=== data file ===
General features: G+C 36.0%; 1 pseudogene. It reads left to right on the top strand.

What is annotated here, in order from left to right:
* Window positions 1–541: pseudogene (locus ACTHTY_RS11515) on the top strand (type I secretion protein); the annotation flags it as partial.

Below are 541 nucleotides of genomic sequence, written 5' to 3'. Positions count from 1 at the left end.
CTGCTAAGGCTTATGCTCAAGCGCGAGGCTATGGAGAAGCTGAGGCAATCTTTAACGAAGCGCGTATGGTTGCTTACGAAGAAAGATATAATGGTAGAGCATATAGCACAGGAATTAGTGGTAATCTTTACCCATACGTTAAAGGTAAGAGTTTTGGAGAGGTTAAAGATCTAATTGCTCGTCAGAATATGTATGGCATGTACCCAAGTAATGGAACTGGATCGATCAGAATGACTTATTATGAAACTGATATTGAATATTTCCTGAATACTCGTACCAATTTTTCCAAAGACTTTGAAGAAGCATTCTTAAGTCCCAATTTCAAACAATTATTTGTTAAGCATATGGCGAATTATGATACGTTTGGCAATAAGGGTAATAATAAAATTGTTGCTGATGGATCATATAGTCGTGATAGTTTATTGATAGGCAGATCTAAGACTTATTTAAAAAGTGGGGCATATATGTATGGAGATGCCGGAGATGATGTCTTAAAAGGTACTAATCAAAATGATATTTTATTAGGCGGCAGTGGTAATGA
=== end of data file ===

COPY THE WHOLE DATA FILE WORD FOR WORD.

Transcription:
General features: G+C 36.0%; 1 pseudogene. It reads left to right on the top strand.

What is annotated here, in order from left to right:
* Window positions 1–541: pseudogene (locus ACTHTY_RS11515) on the top strand (type I secretion protein); the annotation flags it as partial.

Below are 541 nucleotides of genomic sequence, written 5' to 3'. Positions count from 1 at the left end.
CTGCTAAGGCTTATGCTCAAGCGCGAGGCTATGGAGAAGCTGAGGCAATCTTTAACGAAGCGCGTATGGTTGCTTACGAAGAAAGATATAATGGTAGAGCATATAGCACAGGAATTAGTGGTAATCTTTACCCATACGTTAAAGGTAAGAGTTTTGGAGAGGTTAAAGATCTAATTGCTCGTCAGAATATGTATGGCATGTACCCAAGTAATGGAACTGGATCGATCAGAATGACTTATTATGAAACTGATATTGAATATTTCCTGAATACTCGTACCAATTTTTCCAAAGACTTTGAAGAAGCATTCTTAAGTCCCAATTTCAAACAATTATTTGTTAAGCATATGGCGAATTATGATACGTTTGGCAATAAGGGTAATAATAAAATTGTTGCTGATGGATCATATAGTCGTGATAGTTTATTGATAGGCAGATCTAAGACTTATTTAAAAAGTGGGGCATATATGTATGGAGATGCCGGAGATGATGTCTTAAAAGGTACTAATCAAAATGATATTTTATTAGGCGGCAGTGGTAATGA